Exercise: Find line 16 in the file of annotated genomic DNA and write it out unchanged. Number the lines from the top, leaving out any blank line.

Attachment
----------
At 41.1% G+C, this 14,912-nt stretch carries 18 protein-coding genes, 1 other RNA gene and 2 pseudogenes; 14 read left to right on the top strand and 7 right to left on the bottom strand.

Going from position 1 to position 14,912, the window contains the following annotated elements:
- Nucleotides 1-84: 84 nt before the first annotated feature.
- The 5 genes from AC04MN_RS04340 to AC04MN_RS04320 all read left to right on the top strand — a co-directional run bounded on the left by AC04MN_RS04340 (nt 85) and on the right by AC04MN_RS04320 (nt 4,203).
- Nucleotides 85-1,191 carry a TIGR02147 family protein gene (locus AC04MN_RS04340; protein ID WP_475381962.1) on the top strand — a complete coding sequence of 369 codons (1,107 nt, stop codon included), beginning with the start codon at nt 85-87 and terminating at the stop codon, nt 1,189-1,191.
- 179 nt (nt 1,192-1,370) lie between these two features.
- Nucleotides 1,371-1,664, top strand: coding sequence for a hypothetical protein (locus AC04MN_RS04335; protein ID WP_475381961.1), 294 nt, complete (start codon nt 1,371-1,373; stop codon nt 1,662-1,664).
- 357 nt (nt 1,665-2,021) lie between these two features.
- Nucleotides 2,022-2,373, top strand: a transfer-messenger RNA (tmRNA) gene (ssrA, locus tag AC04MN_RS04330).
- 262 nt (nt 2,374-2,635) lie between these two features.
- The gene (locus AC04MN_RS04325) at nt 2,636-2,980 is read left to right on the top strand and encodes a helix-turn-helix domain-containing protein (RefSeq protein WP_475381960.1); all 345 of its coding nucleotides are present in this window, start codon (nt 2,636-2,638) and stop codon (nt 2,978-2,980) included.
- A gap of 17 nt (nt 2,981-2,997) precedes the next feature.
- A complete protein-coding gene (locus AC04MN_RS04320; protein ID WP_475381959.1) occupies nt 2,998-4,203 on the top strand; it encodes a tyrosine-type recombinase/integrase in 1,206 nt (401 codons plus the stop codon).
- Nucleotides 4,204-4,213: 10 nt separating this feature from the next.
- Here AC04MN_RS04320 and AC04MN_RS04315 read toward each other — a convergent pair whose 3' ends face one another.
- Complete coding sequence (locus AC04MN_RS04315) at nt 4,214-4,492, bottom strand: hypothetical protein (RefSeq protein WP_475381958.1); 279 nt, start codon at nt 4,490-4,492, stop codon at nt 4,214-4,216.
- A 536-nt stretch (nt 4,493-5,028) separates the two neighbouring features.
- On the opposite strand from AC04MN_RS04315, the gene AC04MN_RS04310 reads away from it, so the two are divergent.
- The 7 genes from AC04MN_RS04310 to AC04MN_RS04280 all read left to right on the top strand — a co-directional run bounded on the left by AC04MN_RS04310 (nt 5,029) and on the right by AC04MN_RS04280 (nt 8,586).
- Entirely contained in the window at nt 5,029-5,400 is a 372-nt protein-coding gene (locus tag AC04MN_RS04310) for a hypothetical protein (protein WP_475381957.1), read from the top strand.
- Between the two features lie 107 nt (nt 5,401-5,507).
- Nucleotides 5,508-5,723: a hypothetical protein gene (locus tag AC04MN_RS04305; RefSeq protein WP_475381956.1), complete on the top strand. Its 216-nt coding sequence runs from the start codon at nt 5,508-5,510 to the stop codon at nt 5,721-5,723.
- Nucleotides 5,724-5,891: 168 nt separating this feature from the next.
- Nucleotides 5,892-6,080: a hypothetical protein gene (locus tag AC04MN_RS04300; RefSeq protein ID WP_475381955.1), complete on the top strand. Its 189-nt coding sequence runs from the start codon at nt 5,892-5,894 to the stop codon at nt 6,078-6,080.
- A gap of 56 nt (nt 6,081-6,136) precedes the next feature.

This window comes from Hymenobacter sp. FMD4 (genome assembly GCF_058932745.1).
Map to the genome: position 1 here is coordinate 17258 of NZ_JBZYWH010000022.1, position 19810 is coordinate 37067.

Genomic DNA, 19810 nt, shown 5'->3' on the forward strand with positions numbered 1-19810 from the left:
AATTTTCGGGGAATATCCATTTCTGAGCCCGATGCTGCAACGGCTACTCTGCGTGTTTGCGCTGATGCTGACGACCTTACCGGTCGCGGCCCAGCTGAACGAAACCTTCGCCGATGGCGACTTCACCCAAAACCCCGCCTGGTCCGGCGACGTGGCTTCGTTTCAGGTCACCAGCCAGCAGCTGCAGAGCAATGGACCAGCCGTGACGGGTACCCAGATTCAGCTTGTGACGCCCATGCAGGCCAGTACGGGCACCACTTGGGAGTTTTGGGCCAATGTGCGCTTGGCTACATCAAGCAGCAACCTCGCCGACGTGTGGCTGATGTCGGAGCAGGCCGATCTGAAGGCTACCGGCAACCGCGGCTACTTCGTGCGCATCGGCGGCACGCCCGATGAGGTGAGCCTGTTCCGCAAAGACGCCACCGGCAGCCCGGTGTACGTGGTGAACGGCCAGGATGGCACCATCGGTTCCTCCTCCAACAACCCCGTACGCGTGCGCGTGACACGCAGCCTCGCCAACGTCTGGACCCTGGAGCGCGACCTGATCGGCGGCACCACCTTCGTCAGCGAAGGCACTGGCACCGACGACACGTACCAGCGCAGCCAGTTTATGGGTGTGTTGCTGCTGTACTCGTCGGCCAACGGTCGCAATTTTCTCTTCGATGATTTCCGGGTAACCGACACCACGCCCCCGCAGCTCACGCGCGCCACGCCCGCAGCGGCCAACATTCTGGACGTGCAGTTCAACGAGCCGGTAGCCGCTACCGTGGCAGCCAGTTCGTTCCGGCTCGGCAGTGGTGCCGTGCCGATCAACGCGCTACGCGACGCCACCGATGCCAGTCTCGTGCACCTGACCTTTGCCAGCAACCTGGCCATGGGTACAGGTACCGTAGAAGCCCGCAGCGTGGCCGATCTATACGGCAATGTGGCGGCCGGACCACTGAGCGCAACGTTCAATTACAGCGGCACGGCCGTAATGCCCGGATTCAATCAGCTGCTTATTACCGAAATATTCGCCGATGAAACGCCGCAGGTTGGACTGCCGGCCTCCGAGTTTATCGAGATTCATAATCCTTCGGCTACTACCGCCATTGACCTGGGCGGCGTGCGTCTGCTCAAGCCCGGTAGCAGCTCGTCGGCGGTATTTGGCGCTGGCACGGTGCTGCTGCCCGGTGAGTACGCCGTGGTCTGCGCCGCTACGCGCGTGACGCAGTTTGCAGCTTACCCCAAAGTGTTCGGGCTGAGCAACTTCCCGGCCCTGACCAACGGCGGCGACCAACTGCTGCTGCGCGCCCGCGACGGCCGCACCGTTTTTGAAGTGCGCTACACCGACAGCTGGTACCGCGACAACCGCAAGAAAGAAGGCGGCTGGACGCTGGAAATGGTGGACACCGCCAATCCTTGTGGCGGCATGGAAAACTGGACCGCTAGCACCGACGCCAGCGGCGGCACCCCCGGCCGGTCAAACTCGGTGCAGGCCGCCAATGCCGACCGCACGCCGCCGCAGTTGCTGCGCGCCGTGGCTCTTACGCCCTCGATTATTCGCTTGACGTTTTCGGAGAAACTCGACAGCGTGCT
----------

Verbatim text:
- Complete coding sequence (locus AC04MN_RS04315) at nt 4,214-4,492, bottom strand: hypothetical protein (RefSeq protein WP_475381958.1); 279 nt, start codon at nt 4,490-4,492, stop codon at nt 4,214-4,216.